An Extensive History of Mission Support
The community missions office at the Space Telescope Science Institute (STScI) provides a range services for the following space- and ground-based observatories, missions, and technology development projects.
NASA Explorer Mission Proposals
STScI has partnered with several community-led teams on a number of small- and medium-class explorer missions over the past decade. Our roles have included providing the data archive, working with industry partners on the payload design process, and serving as principal investigators and science team members.
The International Ultraviolet Explorer (IUE)
The IUE performed spectrophotometry at high and low resolution, covering a dynamic range of approximately 17 astronomical magnitudes. Over 104,000 ultraviolet spectra were obtained between 1978 and 1996. IUE was an international collaboration between three groups: NASA, the European Space Agency (ESA), and the United Kingdom’s Science and Engineering Research Council (now the Particle Physics and Astronomy Research Council). STScI hosts the IUE’s data management center, which is available to the public via the Barbara A. Mikulski Archive for Space Telescopes (MAST).
The Far Ultraviolet Spectroscopic Explorer (FUSE)
FUSE was a NASA astrophysics telescope used to explore the universe in the far-ultraviolet spectral region. Johns Hopkins University led the development of the mission, collaborating with the University of Colorado Boulder, the University of California, Berkeley, the Canadian Space Agency, the French Space Agency, and numerous corporate partners. STScI built the FUSE data management center and provided support for the science data processing pipeline. FUSE data are disseminated to the community through MAST.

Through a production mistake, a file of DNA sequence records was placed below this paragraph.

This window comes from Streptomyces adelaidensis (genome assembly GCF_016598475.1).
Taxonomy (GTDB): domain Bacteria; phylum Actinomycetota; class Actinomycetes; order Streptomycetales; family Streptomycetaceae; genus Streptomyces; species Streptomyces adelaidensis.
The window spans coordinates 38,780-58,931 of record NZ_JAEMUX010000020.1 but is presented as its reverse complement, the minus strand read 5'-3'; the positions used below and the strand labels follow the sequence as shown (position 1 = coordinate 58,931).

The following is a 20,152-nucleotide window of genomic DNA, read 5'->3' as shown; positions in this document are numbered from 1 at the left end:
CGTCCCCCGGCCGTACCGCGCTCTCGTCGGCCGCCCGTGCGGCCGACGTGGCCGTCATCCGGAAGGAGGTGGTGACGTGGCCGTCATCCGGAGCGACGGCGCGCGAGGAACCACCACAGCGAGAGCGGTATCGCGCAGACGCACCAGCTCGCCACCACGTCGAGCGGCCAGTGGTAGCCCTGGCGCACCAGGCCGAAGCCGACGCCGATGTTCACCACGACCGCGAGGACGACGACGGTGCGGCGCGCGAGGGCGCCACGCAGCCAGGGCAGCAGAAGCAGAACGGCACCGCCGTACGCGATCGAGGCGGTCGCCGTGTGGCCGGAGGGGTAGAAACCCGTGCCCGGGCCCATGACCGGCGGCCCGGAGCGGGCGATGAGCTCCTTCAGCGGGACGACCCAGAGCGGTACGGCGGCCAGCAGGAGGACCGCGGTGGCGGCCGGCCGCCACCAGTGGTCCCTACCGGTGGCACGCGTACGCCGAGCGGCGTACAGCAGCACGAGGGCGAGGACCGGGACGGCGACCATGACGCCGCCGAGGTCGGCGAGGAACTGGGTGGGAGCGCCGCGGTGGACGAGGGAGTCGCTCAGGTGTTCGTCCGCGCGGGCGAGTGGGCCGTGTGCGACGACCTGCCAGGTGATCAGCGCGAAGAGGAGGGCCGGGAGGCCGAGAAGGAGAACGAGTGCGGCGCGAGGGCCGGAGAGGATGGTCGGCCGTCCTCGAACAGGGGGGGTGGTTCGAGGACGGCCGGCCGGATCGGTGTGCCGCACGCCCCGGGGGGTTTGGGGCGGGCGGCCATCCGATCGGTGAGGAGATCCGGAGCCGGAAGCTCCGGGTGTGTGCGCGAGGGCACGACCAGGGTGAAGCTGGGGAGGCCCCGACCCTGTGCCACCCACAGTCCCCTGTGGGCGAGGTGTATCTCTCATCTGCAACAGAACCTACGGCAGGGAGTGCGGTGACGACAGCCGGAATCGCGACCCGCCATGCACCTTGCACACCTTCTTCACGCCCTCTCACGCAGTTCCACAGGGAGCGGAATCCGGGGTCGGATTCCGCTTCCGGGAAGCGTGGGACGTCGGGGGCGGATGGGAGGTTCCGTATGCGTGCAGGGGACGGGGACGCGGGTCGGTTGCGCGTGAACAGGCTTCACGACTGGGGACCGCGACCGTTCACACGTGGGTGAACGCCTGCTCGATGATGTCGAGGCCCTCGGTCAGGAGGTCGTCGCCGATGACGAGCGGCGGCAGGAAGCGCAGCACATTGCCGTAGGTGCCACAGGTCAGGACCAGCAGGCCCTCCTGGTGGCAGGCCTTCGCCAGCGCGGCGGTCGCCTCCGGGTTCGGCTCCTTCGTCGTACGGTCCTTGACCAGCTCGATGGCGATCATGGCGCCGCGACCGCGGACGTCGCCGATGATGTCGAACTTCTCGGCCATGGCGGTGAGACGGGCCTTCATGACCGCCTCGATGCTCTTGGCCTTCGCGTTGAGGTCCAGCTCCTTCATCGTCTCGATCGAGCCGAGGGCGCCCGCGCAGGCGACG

The Galaxy Evolution Explorer (GALEX)
Led by the California Institute of Technology, GALEX conducted several pioneering surveys, including the first ultraviolet all-sky survey. During its mission, GALEX produced the first comprehensive map showing a universe of galaxies under construction, bringing us closer to understanding how galaxies like our own Milky Way were formed. STScI disseminates GALEX data products to the community via MAST.
The Neil Gehrels Swift Observatory
The Neil Gehrels Swift Observatory is a NASA gamma-ray observatory that has a companion ultraviolet-optical telescope onboard to characterize gamma ray sources in those other wavelengths. STScI provides community access to the Neil Gehrels Swift Observatory data via MAST.
Kepler Space Observatory
The Kepler mission is a wide-field space telescope that surveys a region of the sky to determine which fraction of stars in our galaxy have planets and to measure the size distribution of those exoplanets. Kepler data are used to produce stellar light curves to search for transiting exoplanets. To date, Kepler science data has led to the discovery of several thousand of exoplanet candidates. STScI hosts the Kepler Data Management Center, which enables us to provide data from Kepler (including the data from Kepler’s extended mission phase known as K2) to the public via MAST.
The Mikulski Archive for Space Telescopes (MAST)